Washington is running out of time to catch the Braves, and it will need superb pitching from starters such as Jordan Zimmerman, Gio Gonzalez and Stephen Strasburg. Strasburg has regressed slightly this season and is just 5-9 (although he still has a 3.04 ERA). Offensive wunderkind Bryce Harper (16 home runs, .372 on-base percentage) and shortstop Ian Desmond will also need to pick up some slack: Washington has the second-worst batting average in the National League, beating only Miami.
Both teams shocked the experts last season by making the playoffs, and both clubs are having strong season once again this year.
The O's boast the league's top home run hitter in 2013, Chris Davis, who has clubbed 40 dingers thus far and driven in a whopping 101 RBI. The A's, meanwhile, have the Home Run Derby champion, center fielder Yoenis Cespedes.
A young standout third baseman? Both clubs have one, with Josh Donaldson (16 home runs and a .297 batting average) playing his ball in Oakland. Manny Machado, a converted shortstop, should anchor the same position for years to come.
Its A's vs. O's, the battle of the overachieving vowels. Only one can win.
Baltimore is currently dueling with Cleveland and Texas for the top wild-card spot in the American League. The Yankees trail the Orioles by four games currently, and this series takes on a great deal of extra significance because the two teams are divisional foes.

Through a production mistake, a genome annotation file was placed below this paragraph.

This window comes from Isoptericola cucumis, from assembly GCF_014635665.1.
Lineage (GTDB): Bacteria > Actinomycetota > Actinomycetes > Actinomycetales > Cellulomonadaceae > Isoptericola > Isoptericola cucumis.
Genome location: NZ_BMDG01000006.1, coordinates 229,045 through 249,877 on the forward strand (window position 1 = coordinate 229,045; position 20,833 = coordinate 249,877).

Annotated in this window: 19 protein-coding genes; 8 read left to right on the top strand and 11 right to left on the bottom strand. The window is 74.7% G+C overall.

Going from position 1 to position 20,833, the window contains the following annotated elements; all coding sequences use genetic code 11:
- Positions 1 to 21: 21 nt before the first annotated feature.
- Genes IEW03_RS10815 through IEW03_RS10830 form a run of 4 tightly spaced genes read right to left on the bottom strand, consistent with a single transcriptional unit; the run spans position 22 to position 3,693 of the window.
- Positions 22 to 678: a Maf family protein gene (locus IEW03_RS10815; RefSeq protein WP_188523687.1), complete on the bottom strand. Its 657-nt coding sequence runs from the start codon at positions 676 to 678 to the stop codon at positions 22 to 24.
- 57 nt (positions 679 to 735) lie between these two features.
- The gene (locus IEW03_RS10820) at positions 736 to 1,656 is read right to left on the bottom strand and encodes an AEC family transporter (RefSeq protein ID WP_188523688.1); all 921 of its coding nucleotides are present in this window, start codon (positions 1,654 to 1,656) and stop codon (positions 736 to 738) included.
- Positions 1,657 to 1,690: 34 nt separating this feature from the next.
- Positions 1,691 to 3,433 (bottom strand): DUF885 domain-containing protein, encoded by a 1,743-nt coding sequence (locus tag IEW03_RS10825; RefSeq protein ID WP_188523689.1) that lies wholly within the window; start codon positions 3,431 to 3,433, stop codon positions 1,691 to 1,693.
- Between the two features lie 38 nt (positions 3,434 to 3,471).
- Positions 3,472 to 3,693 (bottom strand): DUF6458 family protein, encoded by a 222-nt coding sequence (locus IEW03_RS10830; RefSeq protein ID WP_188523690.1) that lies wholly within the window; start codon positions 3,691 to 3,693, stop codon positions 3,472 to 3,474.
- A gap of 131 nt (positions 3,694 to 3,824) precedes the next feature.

The myriad of injuries (Mark Teixeira, Curtis Granderson and Alex Rodriguez) have started to catch up with the Yanks, but the Bronx Bombers are hoping that the return of shortstop and team captain Derek Jeter, who did this in his first at-bat back from the disabled list, can help to key a comeback.
Meanwhile, Chris Davis and the Oriole offense will look to support a pitching staff which has a 4.30 earned-run average ERA. The trade for starter Bud Norris from Houston should lower that number.
The Orioles currently lead the season head-to-head matchup between the two clubs, 7-5.
Both teams are fighting for divisional titles after a ridiculous run by the Dodgers has them in sole possession of the lead for the N.L. West. The Reds have lost their last three contests against the streaking Dodgers, and have ground to make up in the N.L. Central.
Whether or not the Reds will have made up any ground in the divisional race remains to be seen, as does whether or not the Reds will still be in position to make the playoffs as a wild-card team.
The Reds, however, do have several excellent pitchers, including Mike Leake and Aroldis Chapman (25 saves), and are eighth in the majors in on-base percentage.